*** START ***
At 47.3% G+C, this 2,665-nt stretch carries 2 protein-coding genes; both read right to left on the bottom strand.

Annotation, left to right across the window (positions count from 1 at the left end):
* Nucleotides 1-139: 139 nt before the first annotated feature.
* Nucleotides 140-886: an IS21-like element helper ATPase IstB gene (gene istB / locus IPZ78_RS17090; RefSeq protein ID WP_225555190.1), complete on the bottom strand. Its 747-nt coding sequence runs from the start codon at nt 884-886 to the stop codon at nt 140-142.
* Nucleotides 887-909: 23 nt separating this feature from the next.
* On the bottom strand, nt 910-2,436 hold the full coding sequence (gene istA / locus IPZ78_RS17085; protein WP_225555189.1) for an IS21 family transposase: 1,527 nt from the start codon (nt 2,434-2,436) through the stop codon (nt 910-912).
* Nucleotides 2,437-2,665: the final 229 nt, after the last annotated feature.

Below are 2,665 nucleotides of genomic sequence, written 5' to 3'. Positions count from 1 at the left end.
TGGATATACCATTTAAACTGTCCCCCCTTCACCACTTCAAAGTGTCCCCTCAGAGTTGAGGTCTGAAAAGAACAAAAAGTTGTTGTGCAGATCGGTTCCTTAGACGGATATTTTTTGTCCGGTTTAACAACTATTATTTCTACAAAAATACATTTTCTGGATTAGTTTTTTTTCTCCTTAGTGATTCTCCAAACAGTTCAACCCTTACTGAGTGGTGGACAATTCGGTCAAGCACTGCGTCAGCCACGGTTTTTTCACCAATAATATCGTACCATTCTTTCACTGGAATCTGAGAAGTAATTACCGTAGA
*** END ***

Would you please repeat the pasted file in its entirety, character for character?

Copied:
At 47.3% G+C, this 2,665-nt stretch carries 2 protein-coding genes; both read right to left on the bottom strand.

Annotation, left to right across the window (positions count from 1 at the left end):
* Nucleotides 1-139: 139 nt before the first annotated feature.
* Nucleotides 140-886: an IS21-like element helper ATPase IstB gene (gene istB / locus IPZ78_RS17090; RefSeq protein ID WP_225555190.1), complete on the bottom strand. Its 747-nt coding sequence runs from the start codon at nt 884-886 to the stop codon at nt 140-142.
* Nucleotides 887-909: 23 nt separating this feature from the next.
* On the bottom strand, nt 910-2,436 hold the full coding sequence (gene istA / locus IPZ78_RS17085; protein WP_225555189.1) for an IS21 family transposase: 1,527 nt from the start codon (nt 2,434-2,436) through the stop codon (nt 910-912).
* Nucleotides 2,437-2,665: the final 229 nt, after the last annotated feature.

Below are 2,665 nucleotides of genomic sequence, written 5' to 3'. Positions count from 1 at the left end.
TGGATATACCATTTAAACTGTCCCCCCTTCACCACTTCAAAGTGTCCCCTCAGAGTTGAGGTCTGAAAAGAACAAAAAGTTGTTGTGCAGATCGGTTCCTTAGACGGATATTTTTTGTCCGGTTTAACAACTATTATTTCTACAAAAATACATTTTCTGGATTAGTTTTTTTTCTCCTTAGTGATTCTCCAAACAGTTCAACCCTTACTGAGTGGTGGACAATTCGGTCAAGCACTGCGTCAGCCACGGTTTTTTCACCAATAATATCGTACCATTCTTTCACTGGAATCTGAGAAGTAATTACCGTAGA